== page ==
Postepy Hig Med Dosw. (online), 2012; 66: 222-230
Original Article
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T cell cytokine synthesis at the single-cell level in BALB/c and C57BL/6 mice infected with ectromelia virus
Synteza cytokin na poziomie komórkowym przez limfocyty T u myszy BALB/c i C57BL/6 zakażonych wirusem ektromelii
Lidia Szulc1  ABCDEG, Małgorzata Gieryńska1  ABE, Anna Winnicka2  B, Lech Martyniszyn1  F, Anna Boratyńska-Jasińska1  F, Marek Niemiałtowski1  EG
1Division of Immunology, Department of Preclinical Sciences
2Division of Animal Pathophysiology, Department of Pathology and Veterinary Diagnostics, Faculty of Veterinary Medicine, Warsaw University of Life Sciences-SGGW, Poland
Corresponding author
Lidia Szulc, Ph.D., Division of Immunology, Department of Preclinical Sciences, Faculty of Veterinary Medicine, Warsaw University of Life Sciences-SGGW, Ciszewskiego Str. 8, 02-786 Warsaw, Poland; e-mail: lidia_szulc@sggw.pl

Authors' Contribution:
A - Study Design, B - Data Collection, C - Statistical Analysis, D - Data Interpretation, E - Manuscript Preparation, F - Literature Search, G - Funds Collection

Source of support
This work was supported by grant No. 2 PO5A 050 30 from the Ministry of Science and Higher Education in Warsaw (for M.N.) and by project "Mazovia PhD Scholarship 2009" No. 0851/3 (for L.S.).

Received:  2012.02.14
Accepted:  2012.03.23
Published:  2012.04.20

Streszczenie
Wstęp: Przedmiotem pracy było określenie syntezy IFN-γ, IL-2, TNF-α (Th1/Tc1) oraz IL-4 (Th2/Tc2) na poziomie pojedynczych limfocytów T CD4+ i T CD8+ w przebiegu zakażenia myszy BALB/c i C57BL/6 szczepem Moscow wirusa ektromelii (ECTV-MOS).
Materiał/Metody:
Syntezę IFN-γ, IL-2, TNF-α oraz IL-4 przez limfocyty T CD4+ i T CD8+ w drenujących węzłach chłonnych (DLN) i śledzionach myszy BALB/c i C57BL/6 oceniano metodą barwienia wewnątrz­komórkowego z analizą cytometryczną.
Wyniki:
Przedstawione wyniki wskazują na wzrost odsetka limfocytów T CD8+ syntetyzujących IFN-γ we wczesnej fazie zakażenia ECTV-MOS jedynie w DLN i śledzionie myszy C57BL/6. Ponadto synteza IL-2 przez limfocyty T CD4+ i T CD8+ wystąpiła u tych zwierząt wcześniej i była silniej­sza w porównaniu do myszy BALB/c. Wzrost syntezy TNF-α przez limfocyty T CD4+ i T CD8+ obserwowano zwłaszcza w DLN zakażonych zwierząt. Nie wykazano różnic w odsetku limfocy­tów T syntetyzujących IL-4 (Th2 i Tc2) u obu szczepów myszy podczas zakażenia ECTV-MOS.
Wnioski:
Przedstawione wyniki potwierdziły, że myszy C57BL/6 rozwijają silną odpowiedź Th1 oraz Tc1 we wczesnej fazie zakażenia ECTV-MOS. Myszy BALB/c, które przeżyły ostrą postać choroby, były również w stanie wykształcić dostatecznie silną odpowiedź komórkową przeciwko ECTV-MOS, jednak skuteczna eliminacja wirusa u wrażliwych szczepów myszy może następować wol­niej niż u myszy C57BL/6. Niewielka czułość metody wewnątrzkomórkowego wykrywania IL-4 za pomocą cytometrii przepływowej nie pozwoliła na ocenię różnic w syntezie IL-4 przez komór­ki Th2 i Tc2 między wrażliwymi a opornymi szczepami myszy podczas zakażenia ECTV-MOS.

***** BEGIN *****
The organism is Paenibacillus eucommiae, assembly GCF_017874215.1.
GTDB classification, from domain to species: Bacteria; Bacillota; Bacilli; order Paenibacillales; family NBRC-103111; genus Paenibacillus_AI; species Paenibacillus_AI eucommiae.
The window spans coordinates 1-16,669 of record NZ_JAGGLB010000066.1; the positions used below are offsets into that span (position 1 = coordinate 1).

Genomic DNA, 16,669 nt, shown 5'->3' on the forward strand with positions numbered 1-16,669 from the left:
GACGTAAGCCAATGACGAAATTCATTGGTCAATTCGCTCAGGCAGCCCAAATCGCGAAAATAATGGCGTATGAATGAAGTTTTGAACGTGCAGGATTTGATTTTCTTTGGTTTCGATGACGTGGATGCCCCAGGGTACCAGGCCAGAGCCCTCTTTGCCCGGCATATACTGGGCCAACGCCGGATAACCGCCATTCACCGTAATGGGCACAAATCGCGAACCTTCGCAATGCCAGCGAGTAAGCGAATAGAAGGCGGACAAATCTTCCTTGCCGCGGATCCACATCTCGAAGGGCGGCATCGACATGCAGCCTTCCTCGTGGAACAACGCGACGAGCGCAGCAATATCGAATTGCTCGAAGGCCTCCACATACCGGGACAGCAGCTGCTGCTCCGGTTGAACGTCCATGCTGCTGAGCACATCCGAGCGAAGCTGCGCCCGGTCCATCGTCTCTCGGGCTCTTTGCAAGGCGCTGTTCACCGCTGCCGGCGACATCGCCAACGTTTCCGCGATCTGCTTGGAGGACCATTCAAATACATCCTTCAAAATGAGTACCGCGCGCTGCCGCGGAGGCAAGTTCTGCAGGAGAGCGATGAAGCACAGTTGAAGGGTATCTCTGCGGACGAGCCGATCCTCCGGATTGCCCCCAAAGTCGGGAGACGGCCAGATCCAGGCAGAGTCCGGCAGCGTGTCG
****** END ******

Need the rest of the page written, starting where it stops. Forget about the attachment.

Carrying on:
Słowa kluczowe: wirus ektromelii • ospa myszy • cytokiny • limfocyty T


Summary
Background: The purpose of the study was to evaluate synthesis of IFN-γ, IL-2, TNF-α (Th1/Tc1) and IL-4 (Th2/Tc2) at CD4+ T and CD8+ T cell level in BALB/c and C57BL/6 mice in the course of infec­tion with ectromelia virus Moscow strain (ECTV-MOS).
Material/Methods: Synthesis of IFN-γ, IL-2, TNF-a and IL-4 in CD4+ T and CD8+ T cells in draining lymph nodes (DLNs) and spleens of BALB/c and C57BL/6 mice was detected by intracellular staining and flow cytometry analysis. r>Results: Our results showed an increase in percentage of IFN-γ-synthesizing CD8+ T cells only in DLNs and spleens of C57BL/6 mice at the early stages of infection. Moreover, synthesis of IL-2 by CD4+ and CD8+ T cells occurred earlier and was stronger in C57BL/6 mice compared to BALB/c mice. The increase in TNF-α synthesis by CD4+ T and CD8+ T cells was detected mainly in DLNs of infected animals. We did not observe any changes in the percentage of IL-4-synthesizing T cells (Th2 and Tc2) during ECTV-MOS infection in both strains of mice. r>Conclusions: Results presented in this study confirmed that during the early phase of infection, C57BL/6 mice mounted a strong Th1 and Tc1 immune response against ECTV-MOS. BALB/c mice that survi­ved the acute stage of mousepox, were able to mount an adequate cellular response to ECTV-MOS, however successful elimination of the virus in susceptible mice may occur more slowly compared to resistant strains of mice. Intracellular detection of IL-4 by flow cytometry was not sensitive enough to distinguish the differences in IL-4-synthesizing Th2 and Tc2 cells between susceptible and resistant strains of mice during ECTV-MOS infection.